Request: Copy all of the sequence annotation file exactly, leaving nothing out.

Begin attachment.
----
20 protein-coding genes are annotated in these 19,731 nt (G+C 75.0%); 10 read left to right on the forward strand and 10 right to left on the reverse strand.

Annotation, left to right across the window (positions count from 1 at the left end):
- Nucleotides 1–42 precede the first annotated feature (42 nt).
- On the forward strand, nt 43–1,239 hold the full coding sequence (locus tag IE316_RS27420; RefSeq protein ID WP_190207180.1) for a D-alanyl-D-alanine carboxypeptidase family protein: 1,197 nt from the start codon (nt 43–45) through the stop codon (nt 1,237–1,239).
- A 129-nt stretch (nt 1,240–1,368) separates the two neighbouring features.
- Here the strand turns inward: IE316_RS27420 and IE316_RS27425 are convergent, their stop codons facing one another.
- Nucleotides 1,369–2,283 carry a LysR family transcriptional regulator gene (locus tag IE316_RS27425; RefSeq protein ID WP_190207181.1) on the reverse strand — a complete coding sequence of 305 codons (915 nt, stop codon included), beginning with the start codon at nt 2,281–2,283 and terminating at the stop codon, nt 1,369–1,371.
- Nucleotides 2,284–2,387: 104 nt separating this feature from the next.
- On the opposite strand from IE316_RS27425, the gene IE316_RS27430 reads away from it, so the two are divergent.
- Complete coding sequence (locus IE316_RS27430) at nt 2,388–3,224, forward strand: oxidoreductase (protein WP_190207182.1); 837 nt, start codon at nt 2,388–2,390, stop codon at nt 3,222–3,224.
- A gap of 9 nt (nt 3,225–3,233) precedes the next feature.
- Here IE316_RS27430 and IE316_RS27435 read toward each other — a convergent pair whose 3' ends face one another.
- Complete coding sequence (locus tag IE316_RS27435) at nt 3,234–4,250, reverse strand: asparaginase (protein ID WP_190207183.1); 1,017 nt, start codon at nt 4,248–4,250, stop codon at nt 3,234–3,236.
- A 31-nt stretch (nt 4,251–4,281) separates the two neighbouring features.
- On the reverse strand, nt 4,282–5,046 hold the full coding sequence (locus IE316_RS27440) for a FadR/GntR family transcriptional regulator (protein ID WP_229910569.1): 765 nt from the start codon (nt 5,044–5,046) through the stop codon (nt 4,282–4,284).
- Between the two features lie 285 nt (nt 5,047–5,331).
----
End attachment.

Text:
20 protein-coding genes are annotated in these 19,731 nt (G+C 75.0%); 10 read left to right on the forward strand and 10 right to left on the reverse strand.

Annotation, left to right across the window (positions count from 1 at the left end):
- Nucleotides 1–42 precede the first annotated feature (42 nt).
- On the forward strand, nt 43–1,239 hold the full coding sequence (locus tag IE316_RS27420; RefSeq protein ID WP_190207180.1) for a D-alanyl-D-alanine carboxypeptidase family protein: 1,197 nt from the start codon (nt 43–45) through the stop codon (nt 1,237–1,239).
- A 129-nt stretch (nt 1,240–1,368) separates the two neighbouring features.
- Here the strand turns inward: IE316_RS27420 and IE316_RS27425 are convergent, their stop codons facing one another.
- Nucleotides 1,369–2,283 carry a LysR family transcriptional regulator gene (locus tag IE316_RS27425; RefSeq protein ID WP_190207181.1) on the reverse strand — a complete coding sequence of 305 codons (915 nt, stop codon included), beginning with the start codon at nt 2,281–2,283 and terminating at the stop codon, nt 1,369–1,371.
- Nucleotides 2,284–2,387: 104 nt separating this feature from the next.
- On the opposite strand from IE316_RS27425, the gene IE316_RS27430 reads away from it, so the two are divergent.
- Complete coding sequence (locus IE316_RS27430) at nt 2,388–3,224, forward strand: oxidoreductase (protein WP_190207182.1); 837 nt, start codon at nt 2,388–2,390, stop codon at nt 3,222–3,224.
- A gap of 9 nt (nt 3,225–3,233) precedes the next feature.
- Here IE316_RS27430 and IE316_RS27435 read toward each other — a convergent pair whose 3' ends face one another.
- Complete coding sequence (locus tag IE316_RS27435) at nt 3,234–4,250, reverse strand: asparaginase (protein ID WP_190207183.1); 1,017 nt, start codon at nt 4,248–4,250, stop codon at nt 3,234–3,236.
- A 31-nt stretch (nt 4,251–4,281) separates the two neighbouring features.
- On the reverse strand, nt 4,282–5,046 hold the full coding sequence (locus IE316_RS27440) for a FadR/GntR family transcriptional regulator (protein ID WP_229910569.1): 765 nt from the start codon (nt 5,044–5,046) through the stop codon (nt 4,282–4,284).
- Between the two features lie 285 nt (nt 5,047–5,331).